The same two-step sequence of observation often applies in nature as well as on the farm or in the lab, and thus, ‘natural selection’ is often used in the sense of the differential, with the heritability evaluated separately (as it usually must be, since the observation of a phenotypic difference does not generally imply anything, one way or the other, about heritability).

As regards the measurement of selection differentials, Colin’s study has the very nice feature that the measurements were taken within the same generation; i.e. no reproduction had occurred—the second set of measurements were taken on lizards that had lived through the hurricane. This allows them to exclude certain other possible explanations—e.g., phenotypic plasticity—for the change in average morphology. A similar advantage accrued to the classic studies of natural selection in Darwin’s finches by the Grants and their collaborators. The Grants had the additional advantage that their birds were individually marked, so that the individual identities of surviving birds were known; on the Turks and Caicos, the same generation of adult lizards was sampled before and after the hurricane, and some individuals might indeed have been measured both times, but as the lizards were unmarked, individuals cannot be followed over time.

The next step for Colin is to return to the Turks and Caicos, to see if the morphological shifts persist into the next generation, thus supporting that evolution by natural selection has occurred—i.e., that the offspring resemble the selected (=surviving) parents. This could be complicated by the fact that, with the selective environmental force (Irma) now gone, there may be directional natural selection back toward the previous trait means. Thus, measuring the persistence of the observed change may be confounded by further changes occurring. As in the Darwin’s finches studies, a multi-year approach is called for.

The lizard traits that were studied are likely to be at least moderately heritable, as morphological features such as these are usually found to be so. There have been few studies of heritability in anoles, and there have been conflicting results. Using common garden experiments, Shane Campbell-Staton has found that critical thermal maximum, a physiological trait, is heritable in Anolis carolinensis; but Mike Logan has recently reported that heritability was low for other thermally-related traits in Anolis sagrei. Studies of the heritability of morphological traits in anoles should be a fruitful area of inquiry. One advantage the Grants had is that, using the information on pedigrees provided by individual marking, they measured the heritabilities of a number of quantitative phenotypic traits in the populations of Darwin’s finches they have studied.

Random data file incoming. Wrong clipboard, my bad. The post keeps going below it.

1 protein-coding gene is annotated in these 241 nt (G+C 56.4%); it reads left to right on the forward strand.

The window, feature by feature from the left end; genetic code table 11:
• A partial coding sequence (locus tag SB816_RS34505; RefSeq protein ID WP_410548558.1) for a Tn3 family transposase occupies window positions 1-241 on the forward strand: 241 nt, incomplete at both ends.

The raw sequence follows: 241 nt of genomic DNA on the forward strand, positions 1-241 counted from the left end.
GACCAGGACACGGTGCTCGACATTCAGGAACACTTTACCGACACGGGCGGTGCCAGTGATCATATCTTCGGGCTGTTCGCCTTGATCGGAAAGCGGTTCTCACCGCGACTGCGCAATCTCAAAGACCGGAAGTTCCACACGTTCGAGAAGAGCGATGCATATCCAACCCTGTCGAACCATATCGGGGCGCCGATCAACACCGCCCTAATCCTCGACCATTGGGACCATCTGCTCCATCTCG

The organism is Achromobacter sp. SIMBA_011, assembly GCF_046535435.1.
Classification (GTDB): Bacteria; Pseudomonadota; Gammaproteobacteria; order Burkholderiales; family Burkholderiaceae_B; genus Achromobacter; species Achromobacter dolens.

Campbell-Staton, S.C., S.V. Edwards, and J B. Losos. 2016.Climate-mediated adaptation after mainland colonization of an ancestrally subtropical island lizard, Anolis carolinensis. Journal of Evolutionary Biology 29:2168-2180. link  (links marked ‘link’ may not be to full text)

Donihue, C.M., A. Herrel, A.-C. Fabre, A. Kamath, A.J. Geneva, T.W. Schoener, J.J. Kolbe and J.B. Losos. 2018. Hurricane-induced selection on the morphology of an island lizard. Nature in press. link

Fisher, R.A. 1930. The Genetical Theory of Natural Selection. Oxford University Press, Oxford. full text

Grant, P.R. and B.R. Grant. 2014. 40 Years of Evolution: Darwin’s Finches on Daphne Major Island. Princeton University Press, Princeton, New Jersey.

Logan, M.L., J.D. Curlis, A.L. Gilbert, D.B. Miles, A.K. Chung, J.W. McGlothlin, and R.M. Cox. 2018. Thermal physiology and thermoregulatory behaviour exhibit low heritability despite genetic divergence between lizard populations. Proceedings of the Royal Society B 285 (1878): 20180697. link

Mayer, G.C. and C.L. Craig. 2013. Theory of evolution. pp. 392-400 in S.A. Levin, ed. Encyclopedia of Biodiversity, 2nd ed., volume 3, Academic Press, Waltham, Mass.

The horror, ctd.

November 12, 2014 • 2:15 pm

by Greg Mayer

We’ve had occasion previously to note some dastardly beings that eat lizards, and express dismay at their foul deeds. And now, thanks to Matthew, we have another opportunity to engage in a two minutes hate towards a transgressor.

Wasp spider (Argiope brunnichi) with common lizard (Lacerta vivipara) in Cheshire, UK, from Phil @Goldenorfephoto.
Wasp spider (Argiope bruennichi) with common lizard (Lacerta vivipara) in (probably) Cheshire, UK, from Phil @Goldenorfephoto.

That’s a wasp spider (Argiope bruennichi), a recent invader of Great Britain from the Continent. The picture was tweeted by Phil @goldenorfephoto. Phil is based in Cheshire, which is up where the NE corner of Wales touches England. So if he took the photo locally, then the spider is expanding its range rapidly (or, as Matthew put it to me when pointing this out, “pdq”), as can be seen from the map below, where it’s still quite a ways from Cheshire.

Distribution of Argiope bruennichi in the UK (from britishspiders.org.uk).
Distribution of Argiope bruennichi in the UK (from britishspiders.org.uk).

The tragic victim is a common lizard, Lacerta vivipara, one of the two three species of lizard native to Britain (the others being the much rarer sand lizard, Lacerta agilis, and the legless slow worm, Anguis fragilis; lizard count updated thanks to comment below by reader Dave). You can see some less traumatic photos of them here.